Although the period of collectivization left indelible traces on Kazakhstan, the subject rarely gets a public airing.
Anuar Galiyev, a history professor at Al-Farabi Kazakh National University, said that one reason for this might be that a large portion of Kazakhstan’s population is ethnic Russian and that certain uncomfortable issues are avoided in the interests of preserving interethnic harmony — a deeply held article of faith for President Nursultan Nazarbayev.
“At a state level, there is not systemic policy of memory aimed at historical enlightenment. Unlike neighboring Kyrgyzstan, where the public actively discussed the tragic events of 1916, when an uprising against the Russian Empire was crushed, more attention is paid in Kazakhstan to achievements of the post-Soviet era,” Galiyev said.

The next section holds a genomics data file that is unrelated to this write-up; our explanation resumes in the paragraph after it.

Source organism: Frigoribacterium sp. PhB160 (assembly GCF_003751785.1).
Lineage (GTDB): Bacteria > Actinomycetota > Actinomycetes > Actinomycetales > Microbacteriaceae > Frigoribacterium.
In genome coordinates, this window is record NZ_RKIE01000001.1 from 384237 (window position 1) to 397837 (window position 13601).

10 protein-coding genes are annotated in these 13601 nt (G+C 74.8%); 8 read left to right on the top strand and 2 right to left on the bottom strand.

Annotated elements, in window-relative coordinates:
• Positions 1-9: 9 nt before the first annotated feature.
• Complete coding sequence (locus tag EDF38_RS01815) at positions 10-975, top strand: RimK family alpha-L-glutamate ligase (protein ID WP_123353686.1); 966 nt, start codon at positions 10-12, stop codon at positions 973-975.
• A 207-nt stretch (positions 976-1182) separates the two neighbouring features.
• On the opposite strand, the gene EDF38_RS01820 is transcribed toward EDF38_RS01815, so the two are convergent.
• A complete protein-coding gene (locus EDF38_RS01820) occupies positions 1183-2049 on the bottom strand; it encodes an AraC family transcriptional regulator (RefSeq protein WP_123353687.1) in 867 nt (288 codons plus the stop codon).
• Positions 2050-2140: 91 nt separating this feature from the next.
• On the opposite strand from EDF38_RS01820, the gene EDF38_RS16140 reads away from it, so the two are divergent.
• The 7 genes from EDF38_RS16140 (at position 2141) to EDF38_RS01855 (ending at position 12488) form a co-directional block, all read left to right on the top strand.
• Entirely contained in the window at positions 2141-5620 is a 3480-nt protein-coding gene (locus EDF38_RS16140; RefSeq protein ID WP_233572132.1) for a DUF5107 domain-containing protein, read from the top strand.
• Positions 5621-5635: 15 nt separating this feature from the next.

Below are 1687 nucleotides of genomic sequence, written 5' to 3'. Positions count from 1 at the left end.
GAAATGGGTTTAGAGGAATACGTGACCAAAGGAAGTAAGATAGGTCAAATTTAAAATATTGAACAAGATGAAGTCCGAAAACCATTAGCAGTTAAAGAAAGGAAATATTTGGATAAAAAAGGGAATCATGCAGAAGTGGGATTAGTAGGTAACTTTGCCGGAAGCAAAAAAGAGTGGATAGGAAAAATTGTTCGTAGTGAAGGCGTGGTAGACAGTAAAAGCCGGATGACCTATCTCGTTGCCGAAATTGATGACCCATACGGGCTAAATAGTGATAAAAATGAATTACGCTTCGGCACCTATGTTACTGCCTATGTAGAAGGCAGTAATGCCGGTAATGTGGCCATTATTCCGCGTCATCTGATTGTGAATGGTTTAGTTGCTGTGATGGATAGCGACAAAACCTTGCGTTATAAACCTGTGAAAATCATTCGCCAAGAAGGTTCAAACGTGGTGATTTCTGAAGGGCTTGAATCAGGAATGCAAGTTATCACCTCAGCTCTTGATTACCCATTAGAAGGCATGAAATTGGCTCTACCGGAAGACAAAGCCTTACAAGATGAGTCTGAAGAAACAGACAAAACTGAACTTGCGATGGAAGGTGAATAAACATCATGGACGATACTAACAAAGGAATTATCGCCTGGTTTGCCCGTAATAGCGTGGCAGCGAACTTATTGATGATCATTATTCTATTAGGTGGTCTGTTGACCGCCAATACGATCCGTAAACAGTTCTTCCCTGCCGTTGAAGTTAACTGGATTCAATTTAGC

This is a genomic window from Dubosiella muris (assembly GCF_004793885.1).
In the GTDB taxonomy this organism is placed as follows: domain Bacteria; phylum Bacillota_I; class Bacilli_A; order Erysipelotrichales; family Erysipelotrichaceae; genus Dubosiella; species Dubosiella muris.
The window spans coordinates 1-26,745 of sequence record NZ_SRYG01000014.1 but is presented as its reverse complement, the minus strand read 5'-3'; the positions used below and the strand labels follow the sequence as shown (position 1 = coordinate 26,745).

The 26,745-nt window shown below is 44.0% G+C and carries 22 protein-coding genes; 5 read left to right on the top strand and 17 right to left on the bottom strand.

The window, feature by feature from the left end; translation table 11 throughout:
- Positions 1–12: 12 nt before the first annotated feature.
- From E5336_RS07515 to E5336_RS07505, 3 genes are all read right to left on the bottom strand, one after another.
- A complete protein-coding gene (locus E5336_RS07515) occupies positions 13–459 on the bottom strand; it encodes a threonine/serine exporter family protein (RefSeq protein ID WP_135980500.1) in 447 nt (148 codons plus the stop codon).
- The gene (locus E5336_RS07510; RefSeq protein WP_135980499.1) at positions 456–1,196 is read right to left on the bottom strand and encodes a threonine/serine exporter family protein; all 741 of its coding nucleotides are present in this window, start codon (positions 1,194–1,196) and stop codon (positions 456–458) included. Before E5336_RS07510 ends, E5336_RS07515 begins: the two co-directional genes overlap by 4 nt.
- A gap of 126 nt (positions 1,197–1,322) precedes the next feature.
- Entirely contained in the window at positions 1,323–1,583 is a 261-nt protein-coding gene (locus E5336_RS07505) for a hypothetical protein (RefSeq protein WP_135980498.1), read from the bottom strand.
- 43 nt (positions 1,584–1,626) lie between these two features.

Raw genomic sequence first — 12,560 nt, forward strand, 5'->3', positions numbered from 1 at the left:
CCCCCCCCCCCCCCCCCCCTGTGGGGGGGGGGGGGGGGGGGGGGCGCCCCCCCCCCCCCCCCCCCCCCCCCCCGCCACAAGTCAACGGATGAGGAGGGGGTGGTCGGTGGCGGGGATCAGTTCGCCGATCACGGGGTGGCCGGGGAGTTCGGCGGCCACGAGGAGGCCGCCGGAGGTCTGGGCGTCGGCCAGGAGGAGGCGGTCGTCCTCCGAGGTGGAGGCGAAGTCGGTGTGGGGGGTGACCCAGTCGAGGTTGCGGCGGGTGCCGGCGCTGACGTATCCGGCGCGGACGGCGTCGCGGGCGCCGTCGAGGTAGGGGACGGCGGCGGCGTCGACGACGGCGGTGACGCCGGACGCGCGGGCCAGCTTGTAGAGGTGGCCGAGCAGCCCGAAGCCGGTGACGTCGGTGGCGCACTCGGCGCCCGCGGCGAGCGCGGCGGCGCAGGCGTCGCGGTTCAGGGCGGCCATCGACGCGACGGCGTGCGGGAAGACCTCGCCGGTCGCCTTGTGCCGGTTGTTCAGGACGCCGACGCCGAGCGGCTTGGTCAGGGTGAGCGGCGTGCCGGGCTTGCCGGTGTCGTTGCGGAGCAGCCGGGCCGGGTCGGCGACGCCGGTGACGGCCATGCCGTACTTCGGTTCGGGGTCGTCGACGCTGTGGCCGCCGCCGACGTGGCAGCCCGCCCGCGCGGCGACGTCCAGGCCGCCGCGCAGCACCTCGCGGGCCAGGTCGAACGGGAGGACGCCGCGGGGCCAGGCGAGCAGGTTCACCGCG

On the international political front, Astana may also be wary of imperiling its relations with Russia, its closest economic and political ally, Galiyev said.
Russia has indeed bristled at Ukraine’s campaign to broaden awareness of its own bloody collectivization legacy. Officials in Moscow often see such attempts to deepen understanding of historic events in lands formerly under their rule as veiled assaults on Russia as a whole.
But Malikov, the head of MG Productions and Kunarova’s husband, said that he had no desire to politicize the project.
“People have asked me: Am I not afraid I could get into trouble because of this film? But I am only afraid of one thing. That people will forget the lessons of the past,” he said.
Historical debates aside, funding has proven the real problem for Berkutchi. The overall budget was set at a reasonably modest $900,000. In May, the European Cinema Support Fund told MG Productions it was willing to stump up 45 percent of the total, but only if the remainder could be raised in Kazakhstan.
The producers touted the project around to local investors, but their pitch was received coolly, perhaps a reflection of the sensitivities involved. A crowdfunding initiative raised only a paltry amount.
“Of course we are disappointed by this level of support,” said Malikov. “We are determined to make this film, even if it means selling off all our possessions.”